Lehi City conducts city government Facebook survey for women

Sally F. Francom

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72% believe women are not adequately represented in Lehi City government

Lehi City conducted a Facebook survey in March targeting Lehi women. The survey asked 14 questions, mostly about women serving in local government. It was available March 1- 12, and there were 288 completed responses.

Because the survey was conducted on Facebook, the results skewed toward younger women who use social media more than older women. About 80% of the respondents were between 25-45 years old, and 81% of them voted in the November 2017 election. The sample represented a small fraction (less than 2%) of the roughly 17,000 women in Lehi over age 18.

Most questions focused on respondents’ knowledge of elected positions, city boards, and commissions where opportunities to serve exist. Respondents were asked if they felt women were adequately represented at the city level of government, 72% of respondents disagreed or strongly disagreed.

Most of the respondents were aware of opportunities to serve in various government capacities. When asked if they would consider applying for a volunteer board or commission, 47% responded in the affirmative. For most, the barriers mentioned that prevented them from serving were “too busy,” “they have young children at home,” or “lack of knowledge.” Also, most were not willing to run for elected positions, despite the belief that women were not represented adequately.

Some of the most notable responses to the open-ended question, “What would encourage you to run for an elected position?” were:

  • “If I were a republican, I might consider it, but as a democrat I don’t see the point. I would never win in Lehi.”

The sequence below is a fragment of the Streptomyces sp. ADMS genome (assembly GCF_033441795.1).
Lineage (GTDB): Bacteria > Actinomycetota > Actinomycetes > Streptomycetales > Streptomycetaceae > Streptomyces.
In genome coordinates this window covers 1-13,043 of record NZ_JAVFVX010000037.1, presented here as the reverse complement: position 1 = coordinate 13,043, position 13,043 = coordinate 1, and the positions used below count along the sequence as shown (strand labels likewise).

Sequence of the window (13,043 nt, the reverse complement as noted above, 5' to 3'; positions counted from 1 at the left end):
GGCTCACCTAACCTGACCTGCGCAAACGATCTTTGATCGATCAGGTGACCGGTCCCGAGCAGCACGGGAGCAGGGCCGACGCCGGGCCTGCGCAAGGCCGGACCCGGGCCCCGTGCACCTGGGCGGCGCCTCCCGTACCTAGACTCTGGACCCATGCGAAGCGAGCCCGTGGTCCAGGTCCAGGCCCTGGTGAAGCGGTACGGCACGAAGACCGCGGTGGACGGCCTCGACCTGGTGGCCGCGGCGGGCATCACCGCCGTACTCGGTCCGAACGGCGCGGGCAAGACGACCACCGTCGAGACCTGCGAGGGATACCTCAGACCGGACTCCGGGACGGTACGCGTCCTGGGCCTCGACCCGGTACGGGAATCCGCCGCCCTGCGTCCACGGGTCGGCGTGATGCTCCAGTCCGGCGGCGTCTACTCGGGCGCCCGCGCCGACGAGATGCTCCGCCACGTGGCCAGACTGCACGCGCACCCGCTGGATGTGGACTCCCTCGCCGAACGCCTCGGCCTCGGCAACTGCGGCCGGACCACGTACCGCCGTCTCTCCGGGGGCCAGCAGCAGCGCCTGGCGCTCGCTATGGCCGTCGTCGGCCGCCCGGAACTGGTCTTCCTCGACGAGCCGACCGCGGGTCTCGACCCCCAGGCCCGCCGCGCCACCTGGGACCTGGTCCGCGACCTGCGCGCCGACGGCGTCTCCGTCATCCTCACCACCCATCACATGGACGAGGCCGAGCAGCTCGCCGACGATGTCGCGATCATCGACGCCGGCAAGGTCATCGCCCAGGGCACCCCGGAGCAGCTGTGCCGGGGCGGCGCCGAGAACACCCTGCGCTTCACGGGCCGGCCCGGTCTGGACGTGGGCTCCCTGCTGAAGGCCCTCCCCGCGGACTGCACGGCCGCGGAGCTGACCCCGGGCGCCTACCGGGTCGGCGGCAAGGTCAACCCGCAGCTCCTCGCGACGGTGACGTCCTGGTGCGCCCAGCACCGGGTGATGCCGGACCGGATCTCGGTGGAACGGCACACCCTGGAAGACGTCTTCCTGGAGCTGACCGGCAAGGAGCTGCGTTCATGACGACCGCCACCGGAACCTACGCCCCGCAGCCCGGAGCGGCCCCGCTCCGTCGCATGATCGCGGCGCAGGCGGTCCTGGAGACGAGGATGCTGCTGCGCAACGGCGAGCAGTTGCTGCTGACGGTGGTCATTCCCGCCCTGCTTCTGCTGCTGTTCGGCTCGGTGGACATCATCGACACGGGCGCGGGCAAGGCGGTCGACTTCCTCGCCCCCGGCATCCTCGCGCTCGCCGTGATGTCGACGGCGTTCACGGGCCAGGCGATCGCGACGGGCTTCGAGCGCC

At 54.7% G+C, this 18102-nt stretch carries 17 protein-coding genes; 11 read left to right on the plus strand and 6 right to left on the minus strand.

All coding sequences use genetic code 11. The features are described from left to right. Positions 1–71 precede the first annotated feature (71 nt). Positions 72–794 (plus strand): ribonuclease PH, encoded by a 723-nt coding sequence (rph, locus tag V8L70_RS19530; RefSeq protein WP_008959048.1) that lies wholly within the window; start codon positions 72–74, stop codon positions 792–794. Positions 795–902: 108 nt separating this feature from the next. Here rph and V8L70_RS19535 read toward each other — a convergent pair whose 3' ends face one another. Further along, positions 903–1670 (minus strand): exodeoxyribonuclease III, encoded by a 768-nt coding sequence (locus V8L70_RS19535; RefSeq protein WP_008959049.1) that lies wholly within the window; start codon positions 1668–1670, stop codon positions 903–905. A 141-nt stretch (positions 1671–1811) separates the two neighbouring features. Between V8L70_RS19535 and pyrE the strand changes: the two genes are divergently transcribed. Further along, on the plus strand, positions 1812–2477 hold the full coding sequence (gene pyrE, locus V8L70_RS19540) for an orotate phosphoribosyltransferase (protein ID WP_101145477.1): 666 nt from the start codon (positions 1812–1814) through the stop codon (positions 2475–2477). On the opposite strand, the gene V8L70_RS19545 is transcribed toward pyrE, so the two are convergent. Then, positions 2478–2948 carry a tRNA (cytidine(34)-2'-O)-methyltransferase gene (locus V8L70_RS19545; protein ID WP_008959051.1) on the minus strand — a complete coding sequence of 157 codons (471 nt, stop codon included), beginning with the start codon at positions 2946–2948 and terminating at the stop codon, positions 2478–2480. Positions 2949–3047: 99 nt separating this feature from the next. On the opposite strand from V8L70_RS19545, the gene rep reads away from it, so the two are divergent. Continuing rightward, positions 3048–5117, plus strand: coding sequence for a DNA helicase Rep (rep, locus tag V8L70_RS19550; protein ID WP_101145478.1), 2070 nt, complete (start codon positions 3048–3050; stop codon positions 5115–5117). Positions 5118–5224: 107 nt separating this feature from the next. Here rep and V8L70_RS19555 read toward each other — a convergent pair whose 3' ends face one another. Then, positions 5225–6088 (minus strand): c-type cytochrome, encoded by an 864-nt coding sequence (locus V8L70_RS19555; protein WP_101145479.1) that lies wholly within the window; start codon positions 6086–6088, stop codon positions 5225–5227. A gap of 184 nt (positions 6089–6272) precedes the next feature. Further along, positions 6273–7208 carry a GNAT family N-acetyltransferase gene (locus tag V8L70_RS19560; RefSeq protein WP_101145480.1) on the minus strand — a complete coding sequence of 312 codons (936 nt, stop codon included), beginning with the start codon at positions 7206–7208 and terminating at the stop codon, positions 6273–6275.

• “If there were a willingness to consider candidates who were not born/raised in Lehi and are not practicing Mormons.”
  • “I feel elections can easily turn into smear campaigns. I don’t want my family or myself dragged through that.”
  • “I really don’t think the people in Utah County value women at all. I have serious doubts anyone would vote for a woman. The fact that the city sent out these questions makes me think I voted for the right people this election, as did others.”

Shaye Simkins, a BYU graduate student and intern working with Lehi City, wrote the survey. After compiling the results, he recommended some of the following tactics to involve more women in local government:

  • “Hold an info session, like a town hall meeting, where members of each board, commission, City Council, and the Mayor can give a brief description of their responsibilities. Also, cover when positions are typically available and the application process. Many respondents do not understand that board and commission positions are not elected.
  • Publicly announce when positions are available through Facebook and other means.
  • Offer training or intro-classes to the positions when someone is hired or elected.
  • Involve the boards and commissions in more public outreach. City Council meetings are often promoted and active in social media, but other meetings are not.
  • Publicly encourage diverse applicants and candidates.”

After Mayor Mark Johnson received the results of the survey he commented, “Three of the barriers that respondents felt prohibit them from running for public office can be effectively addressed by the city. “Feelings of intimidation, lack of knowledge and being insufficiently qualified” can be corrected through training and increased opportunities to serve civically. The City Council has agreed with my proposal to create new service organizations which will provide support in removing the barriers.”

This is the first survey Lehi City has conducted for women, querying women about serving in Lehi City elected offices, boards, and commissions.

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